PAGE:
Image Processing Now Available

We are excited to announce the completion of our image processing system project!

We can now incorporate “image capture” and “image analysis” in our ShiftWorx platform. The first system we installed has successfully processed over 1 million images in the first 3 days and continues to process around 300,000 images per 12 hour period.

With this new module, we can offer image data to help our customers determine quality, productivity and in some applications, empirically quantify “value adding” actions in ways they have never been able to before.

The next phase we have planned for this project is to include a locally-hosted web interface (hosted from the Xi) for custom data entry to be included with the daily log files.

Product Specifications

Computer vision (CV) system consists of up to 4 industrial USB cameras with moisture‐resistant lenses interfaced with a single FreePoint Xi Image Processing System. Cameras support compressed and RAW pixel formats with hardware triggering for instant image acquisition and download. The system is offered as a “bolt‐on” product that runs independently and in parallel with the customer’s existing industrial process. The FreePoint system supports colour and greyscale cameras with global shutter (no electronic/rolling shutter image distortion) at resolutions from 64×64 up to 1280×960 pixels. This CV system implementation operates continuously at 9 frames/second with real‐time image processing and data logging and was tested at up to 20 frames / second (hardware trigger mode).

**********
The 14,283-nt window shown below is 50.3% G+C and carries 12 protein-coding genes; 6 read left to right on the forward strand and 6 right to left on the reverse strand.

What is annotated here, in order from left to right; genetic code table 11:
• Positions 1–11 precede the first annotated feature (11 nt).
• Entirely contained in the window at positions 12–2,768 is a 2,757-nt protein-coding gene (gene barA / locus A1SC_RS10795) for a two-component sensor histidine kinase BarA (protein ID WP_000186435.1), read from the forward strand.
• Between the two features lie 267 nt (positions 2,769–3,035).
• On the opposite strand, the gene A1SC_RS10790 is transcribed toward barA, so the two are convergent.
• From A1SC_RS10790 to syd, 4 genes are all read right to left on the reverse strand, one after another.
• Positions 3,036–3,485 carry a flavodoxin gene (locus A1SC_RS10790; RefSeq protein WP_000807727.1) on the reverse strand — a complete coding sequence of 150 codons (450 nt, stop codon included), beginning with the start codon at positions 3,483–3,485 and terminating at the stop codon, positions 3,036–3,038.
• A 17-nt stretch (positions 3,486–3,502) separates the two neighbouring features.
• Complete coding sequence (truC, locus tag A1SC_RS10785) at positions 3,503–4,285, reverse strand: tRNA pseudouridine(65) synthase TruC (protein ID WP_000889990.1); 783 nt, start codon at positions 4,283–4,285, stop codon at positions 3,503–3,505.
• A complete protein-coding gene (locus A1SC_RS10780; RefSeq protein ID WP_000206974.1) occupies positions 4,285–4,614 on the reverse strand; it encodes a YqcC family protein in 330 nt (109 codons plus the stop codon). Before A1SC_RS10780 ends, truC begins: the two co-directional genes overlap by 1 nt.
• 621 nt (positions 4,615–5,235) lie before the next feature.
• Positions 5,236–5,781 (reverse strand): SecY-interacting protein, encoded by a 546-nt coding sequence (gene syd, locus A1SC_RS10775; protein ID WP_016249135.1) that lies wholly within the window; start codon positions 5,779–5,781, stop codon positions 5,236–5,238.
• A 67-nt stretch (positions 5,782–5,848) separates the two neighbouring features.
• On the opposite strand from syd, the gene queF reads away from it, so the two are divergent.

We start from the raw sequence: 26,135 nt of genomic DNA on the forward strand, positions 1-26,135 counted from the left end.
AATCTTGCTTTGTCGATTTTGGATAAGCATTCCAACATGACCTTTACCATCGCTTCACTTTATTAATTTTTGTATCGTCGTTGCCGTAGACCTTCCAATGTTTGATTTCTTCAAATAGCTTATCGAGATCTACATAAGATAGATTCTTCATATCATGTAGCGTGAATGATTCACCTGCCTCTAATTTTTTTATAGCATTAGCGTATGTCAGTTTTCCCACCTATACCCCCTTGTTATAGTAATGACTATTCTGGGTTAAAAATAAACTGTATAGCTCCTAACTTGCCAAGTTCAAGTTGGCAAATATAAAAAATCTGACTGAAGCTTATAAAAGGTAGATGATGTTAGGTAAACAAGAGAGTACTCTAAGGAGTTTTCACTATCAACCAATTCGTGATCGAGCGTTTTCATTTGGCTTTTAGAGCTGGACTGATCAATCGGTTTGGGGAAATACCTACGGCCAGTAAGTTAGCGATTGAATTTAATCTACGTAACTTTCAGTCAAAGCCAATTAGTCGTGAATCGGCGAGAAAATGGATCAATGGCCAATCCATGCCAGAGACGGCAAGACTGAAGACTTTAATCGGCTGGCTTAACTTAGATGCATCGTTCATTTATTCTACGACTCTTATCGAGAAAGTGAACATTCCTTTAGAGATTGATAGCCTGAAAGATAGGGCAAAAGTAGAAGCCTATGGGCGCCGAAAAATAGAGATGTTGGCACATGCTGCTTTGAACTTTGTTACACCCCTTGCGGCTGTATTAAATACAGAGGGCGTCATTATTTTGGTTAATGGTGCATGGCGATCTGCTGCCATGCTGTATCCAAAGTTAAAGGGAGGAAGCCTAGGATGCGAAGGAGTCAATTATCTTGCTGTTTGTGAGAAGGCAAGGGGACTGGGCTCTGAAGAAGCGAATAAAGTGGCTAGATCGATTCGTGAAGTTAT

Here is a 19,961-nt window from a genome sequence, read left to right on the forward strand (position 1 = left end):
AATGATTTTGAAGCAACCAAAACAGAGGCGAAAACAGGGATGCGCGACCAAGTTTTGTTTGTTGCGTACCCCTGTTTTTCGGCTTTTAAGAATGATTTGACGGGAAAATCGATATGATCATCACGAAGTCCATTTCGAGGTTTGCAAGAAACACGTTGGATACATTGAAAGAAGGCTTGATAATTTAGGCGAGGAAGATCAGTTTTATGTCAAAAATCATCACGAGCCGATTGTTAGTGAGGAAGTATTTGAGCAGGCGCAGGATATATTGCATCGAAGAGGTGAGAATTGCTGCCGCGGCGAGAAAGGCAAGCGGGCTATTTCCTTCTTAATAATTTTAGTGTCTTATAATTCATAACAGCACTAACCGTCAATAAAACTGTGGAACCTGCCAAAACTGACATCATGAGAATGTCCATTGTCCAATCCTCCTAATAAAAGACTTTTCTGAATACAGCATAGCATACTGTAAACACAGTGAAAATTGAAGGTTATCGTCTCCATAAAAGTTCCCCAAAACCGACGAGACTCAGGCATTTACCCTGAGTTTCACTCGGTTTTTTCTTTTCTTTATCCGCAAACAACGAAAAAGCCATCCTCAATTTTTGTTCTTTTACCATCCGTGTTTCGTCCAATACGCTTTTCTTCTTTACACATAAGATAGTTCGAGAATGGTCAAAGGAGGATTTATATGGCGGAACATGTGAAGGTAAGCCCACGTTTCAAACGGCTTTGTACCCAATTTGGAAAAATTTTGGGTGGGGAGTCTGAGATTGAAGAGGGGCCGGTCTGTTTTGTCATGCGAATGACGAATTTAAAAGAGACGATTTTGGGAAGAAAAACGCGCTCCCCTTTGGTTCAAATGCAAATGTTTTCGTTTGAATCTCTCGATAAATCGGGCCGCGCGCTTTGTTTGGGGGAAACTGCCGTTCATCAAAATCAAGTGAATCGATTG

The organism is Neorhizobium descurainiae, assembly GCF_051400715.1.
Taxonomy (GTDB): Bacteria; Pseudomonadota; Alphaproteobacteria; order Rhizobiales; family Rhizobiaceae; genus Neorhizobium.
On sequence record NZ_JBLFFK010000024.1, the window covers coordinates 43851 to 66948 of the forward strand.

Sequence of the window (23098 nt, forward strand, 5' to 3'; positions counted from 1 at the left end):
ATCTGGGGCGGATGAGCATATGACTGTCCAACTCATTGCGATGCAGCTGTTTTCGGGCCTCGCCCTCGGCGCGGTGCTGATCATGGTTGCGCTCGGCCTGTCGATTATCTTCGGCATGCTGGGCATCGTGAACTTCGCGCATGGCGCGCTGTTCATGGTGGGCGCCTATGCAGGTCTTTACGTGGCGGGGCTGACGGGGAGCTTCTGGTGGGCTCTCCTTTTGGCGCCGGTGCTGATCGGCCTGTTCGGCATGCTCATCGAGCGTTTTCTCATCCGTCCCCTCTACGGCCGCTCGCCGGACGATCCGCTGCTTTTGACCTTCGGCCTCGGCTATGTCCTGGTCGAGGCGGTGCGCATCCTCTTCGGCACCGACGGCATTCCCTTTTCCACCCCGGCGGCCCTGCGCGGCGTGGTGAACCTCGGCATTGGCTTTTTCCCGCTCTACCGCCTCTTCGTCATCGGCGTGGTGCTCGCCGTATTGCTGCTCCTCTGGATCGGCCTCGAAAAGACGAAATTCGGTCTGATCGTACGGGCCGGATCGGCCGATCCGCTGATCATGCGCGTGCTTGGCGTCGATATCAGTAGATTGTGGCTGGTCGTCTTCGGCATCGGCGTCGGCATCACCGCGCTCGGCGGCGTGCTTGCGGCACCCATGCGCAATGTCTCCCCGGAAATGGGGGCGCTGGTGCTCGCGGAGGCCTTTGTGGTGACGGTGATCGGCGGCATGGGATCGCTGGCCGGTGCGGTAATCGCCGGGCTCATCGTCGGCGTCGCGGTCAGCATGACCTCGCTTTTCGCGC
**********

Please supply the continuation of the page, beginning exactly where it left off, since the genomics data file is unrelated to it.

FreePoint Xi Image Processing Module

FreePoint image processing module supports custom image analysis including (but not limited to) image segmentation, feature and shape detection / recognition, optical measurement (dimensions, surface area, etc.), colour and feature binning, noise rejection, format conversion, image and data logging and local/cloud‐based file hosting and data analytics.

Camera installation is as simple as a 1⁄4”‐20 bolt with appropriate straight or right‐angle mounting bracket. All systems come with trigger and data cables with support for 24VDC and 120/220VAC 60/50Hz power. Image processing system configuration and setup to be performed by a FreePoint technician same‐day.

For more information on our image processing capability or to request a demonstration, email info@getfreepoint.com

Hacker Studios Presentation

Machine Monitoring & Employee Engagement: How We Connect The Two